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Old Testament Overview - Joel

Repent, for the Day of the Lord is near.

Nothing else is known about Joel, except that he is the son of Pethuel and the writer of this book.  Because Joel's prophecies are directed toward Judah and Jerusalem, we can be confident that Joel was a prophet of Judah. See 1:9, 2:15, 23, 32, 3:1, 17, 20  Some Bible scholars believe that he is the earliest writing prophet because there is no mention of the Assyrians in the book. See 3:4-7, 19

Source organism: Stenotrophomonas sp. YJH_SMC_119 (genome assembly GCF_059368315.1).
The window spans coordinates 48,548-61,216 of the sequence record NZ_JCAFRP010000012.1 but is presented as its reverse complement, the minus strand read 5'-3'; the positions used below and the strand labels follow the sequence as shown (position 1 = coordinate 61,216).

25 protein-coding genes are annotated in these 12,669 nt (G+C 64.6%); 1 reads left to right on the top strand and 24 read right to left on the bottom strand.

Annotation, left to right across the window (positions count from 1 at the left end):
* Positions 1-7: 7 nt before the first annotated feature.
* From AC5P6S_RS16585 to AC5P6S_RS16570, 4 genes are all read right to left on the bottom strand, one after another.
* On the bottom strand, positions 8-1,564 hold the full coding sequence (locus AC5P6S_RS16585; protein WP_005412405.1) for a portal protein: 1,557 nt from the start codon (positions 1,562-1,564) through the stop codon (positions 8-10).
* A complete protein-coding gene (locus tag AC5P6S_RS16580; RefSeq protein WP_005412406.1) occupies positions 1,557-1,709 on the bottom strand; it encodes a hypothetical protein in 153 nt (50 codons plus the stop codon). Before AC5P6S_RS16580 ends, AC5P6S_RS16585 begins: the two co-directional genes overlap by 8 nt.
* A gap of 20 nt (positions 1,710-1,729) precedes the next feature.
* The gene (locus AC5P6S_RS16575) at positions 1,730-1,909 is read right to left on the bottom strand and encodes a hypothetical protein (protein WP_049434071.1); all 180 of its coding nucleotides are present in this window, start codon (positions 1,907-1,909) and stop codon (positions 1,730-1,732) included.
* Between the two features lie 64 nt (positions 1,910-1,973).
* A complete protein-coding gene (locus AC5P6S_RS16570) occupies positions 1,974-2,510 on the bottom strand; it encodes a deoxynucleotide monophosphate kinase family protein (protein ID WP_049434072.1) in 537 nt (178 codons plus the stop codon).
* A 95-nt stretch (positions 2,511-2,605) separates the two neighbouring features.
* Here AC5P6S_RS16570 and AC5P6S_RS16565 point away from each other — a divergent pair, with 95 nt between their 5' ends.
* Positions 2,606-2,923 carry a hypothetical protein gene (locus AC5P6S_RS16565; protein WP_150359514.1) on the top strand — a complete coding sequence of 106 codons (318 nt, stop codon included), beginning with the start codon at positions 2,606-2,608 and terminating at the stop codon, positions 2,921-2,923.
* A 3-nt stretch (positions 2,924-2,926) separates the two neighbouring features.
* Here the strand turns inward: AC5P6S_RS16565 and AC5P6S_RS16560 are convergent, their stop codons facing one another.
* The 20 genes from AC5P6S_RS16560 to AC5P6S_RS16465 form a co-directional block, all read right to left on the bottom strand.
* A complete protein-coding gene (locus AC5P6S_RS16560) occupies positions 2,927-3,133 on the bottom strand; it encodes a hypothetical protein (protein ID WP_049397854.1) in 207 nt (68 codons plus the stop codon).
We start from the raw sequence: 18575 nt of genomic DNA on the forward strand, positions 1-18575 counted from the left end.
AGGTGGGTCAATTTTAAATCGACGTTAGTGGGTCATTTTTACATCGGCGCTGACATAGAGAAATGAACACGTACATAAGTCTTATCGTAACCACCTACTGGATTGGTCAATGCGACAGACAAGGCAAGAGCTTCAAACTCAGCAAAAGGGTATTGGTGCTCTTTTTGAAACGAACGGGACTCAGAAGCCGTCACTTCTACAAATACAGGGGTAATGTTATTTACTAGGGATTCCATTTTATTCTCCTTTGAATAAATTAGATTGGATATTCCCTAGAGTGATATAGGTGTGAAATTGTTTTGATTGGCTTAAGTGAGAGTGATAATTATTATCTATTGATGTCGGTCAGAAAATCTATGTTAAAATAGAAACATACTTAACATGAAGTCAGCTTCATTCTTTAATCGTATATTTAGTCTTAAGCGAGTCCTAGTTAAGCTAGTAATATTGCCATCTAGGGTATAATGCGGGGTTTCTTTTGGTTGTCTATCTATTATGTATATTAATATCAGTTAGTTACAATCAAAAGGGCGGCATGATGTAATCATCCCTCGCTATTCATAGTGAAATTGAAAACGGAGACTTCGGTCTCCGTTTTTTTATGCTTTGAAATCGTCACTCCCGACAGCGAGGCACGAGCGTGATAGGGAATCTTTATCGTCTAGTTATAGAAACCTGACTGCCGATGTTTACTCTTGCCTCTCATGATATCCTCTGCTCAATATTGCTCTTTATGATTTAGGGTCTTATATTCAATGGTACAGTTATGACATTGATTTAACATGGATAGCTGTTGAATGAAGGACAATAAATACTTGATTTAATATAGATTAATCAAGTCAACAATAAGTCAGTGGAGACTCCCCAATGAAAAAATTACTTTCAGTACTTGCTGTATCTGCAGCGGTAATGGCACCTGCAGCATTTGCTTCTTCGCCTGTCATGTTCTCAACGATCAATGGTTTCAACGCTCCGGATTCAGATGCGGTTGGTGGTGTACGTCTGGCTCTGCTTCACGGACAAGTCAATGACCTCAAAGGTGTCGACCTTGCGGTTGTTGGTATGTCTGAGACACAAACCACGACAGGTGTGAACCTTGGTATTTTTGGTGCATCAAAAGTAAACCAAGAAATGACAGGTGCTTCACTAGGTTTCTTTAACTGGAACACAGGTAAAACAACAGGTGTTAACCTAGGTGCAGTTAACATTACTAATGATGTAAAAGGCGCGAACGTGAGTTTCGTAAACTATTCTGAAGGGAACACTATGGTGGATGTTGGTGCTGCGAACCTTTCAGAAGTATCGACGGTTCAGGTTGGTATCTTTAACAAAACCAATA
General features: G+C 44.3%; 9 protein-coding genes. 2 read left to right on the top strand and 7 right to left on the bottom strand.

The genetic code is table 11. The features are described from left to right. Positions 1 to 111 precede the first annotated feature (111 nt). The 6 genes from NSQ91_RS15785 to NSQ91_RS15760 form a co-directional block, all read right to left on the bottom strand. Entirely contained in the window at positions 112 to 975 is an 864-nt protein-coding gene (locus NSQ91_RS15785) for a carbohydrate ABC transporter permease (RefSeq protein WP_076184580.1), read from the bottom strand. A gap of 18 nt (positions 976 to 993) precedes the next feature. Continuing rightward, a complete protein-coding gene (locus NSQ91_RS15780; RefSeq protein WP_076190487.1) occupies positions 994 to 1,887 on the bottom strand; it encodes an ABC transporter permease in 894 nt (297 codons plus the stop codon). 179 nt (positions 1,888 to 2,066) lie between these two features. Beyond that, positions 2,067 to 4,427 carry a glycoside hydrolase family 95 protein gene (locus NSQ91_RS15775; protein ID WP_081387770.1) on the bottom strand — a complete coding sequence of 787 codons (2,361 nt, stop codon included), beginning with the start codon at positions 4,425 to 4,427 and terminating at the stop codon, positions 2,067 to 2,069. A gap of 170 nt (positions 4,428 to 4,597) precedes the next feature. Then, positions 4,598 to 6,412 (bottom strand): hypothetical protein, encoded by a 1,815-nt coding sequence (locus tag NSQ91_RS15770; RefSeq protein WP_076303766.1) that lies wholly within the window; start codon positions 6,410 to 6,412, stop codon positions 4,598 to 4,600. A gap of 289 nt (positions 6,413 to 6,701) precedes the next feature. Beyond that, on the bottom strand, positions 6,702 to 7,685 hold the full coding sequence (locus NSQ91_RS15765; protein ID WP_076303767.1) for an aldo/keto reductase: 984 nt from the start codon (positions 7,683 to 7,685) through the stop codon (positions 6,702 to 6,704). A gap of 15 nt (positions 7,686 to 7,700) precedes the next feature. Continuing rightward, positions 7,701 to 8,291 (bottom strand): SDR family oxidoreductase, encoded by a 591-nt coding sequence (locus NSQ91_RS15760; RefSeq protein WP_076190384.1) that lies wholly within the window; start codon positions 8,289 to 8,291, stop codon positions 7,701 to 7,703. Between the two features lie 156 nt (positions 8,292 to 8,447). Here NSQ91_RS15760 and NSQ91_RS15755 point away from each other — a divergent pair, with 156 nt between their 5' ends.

Key EventsA locust invasion (1:1-20)  (This locust invasion helped Joel's contemporaries to understand what it will be like for those who will be there on the Day of the Lord.)  (1) The locusts transform Israel from a fruitful land to a wasteland. (1:1-12)  (Nothing can compare to the thorough destructiveness of the locusts. 1:1-4)  ("The four names in verse 4, meaning literally, the gnawer, the swarmer or multiplier, the licker, and the consumer or the devourer have been taken to mean either four types of locusts or four stages of growth in the case of one locust . . . Neither view is tenable, for the prophet uses the common word for locust ('arbeh) and then gives four poetic equivalents.  What the prophet means to convey is this: in the successive swarms of locusts what one portion of them left, the portion devoured." Feinberg, The Minor Prophets.)  ("Weep," "drunkards" for the grapes for your wine are gone. 1:5-7)  (The lion-like teeth of the locusts have chewed them up.)  (2) Grieve like a virgin who mourns after the death of her bridegroom. (1:8-12)  (Mourn priests, for there is no longer any grain or wine for your drink and grain offerings.)  (Notice that all the words Joel uses 1:9-12 describe destruction.)  (3) Humble yourselves, leaders of Judah in sackcloth and fasting, and cry out to God. (1:13-14)  (Because of the judgment of God on them, they should cry out to God for mercy.)  (When the Judgment of God falls on the world in the last days, men will be so hardened that they will not turn from the sin. See Rev. 9:20-21, 16:8-11(4) For the Day of the Lord is near! (1:15-20)  (It will be a day when plants, water, and joy will all dry up.)  (The Day of the Lord is a major theme of the Bible. See Isa. 2:12, 13:6-13; Jer. 30:7-8, 46:10; Ezek. 7:19, 13:5, 30:3; Joel 2:1, 11, 31, 3:14; Amos 5:18-20; Obad. 15; Zeph. 1:7, 14; Zech. 14:1-3; Mal. 4:5; Acts 2:20; I Thess. 5:2; II Thess. 2:2; II Pet. 3:10)  ("It is reserved to denote only the most extraordinary visitations of Divine judgment."    J. Sidlow Baxter, Explore the Book.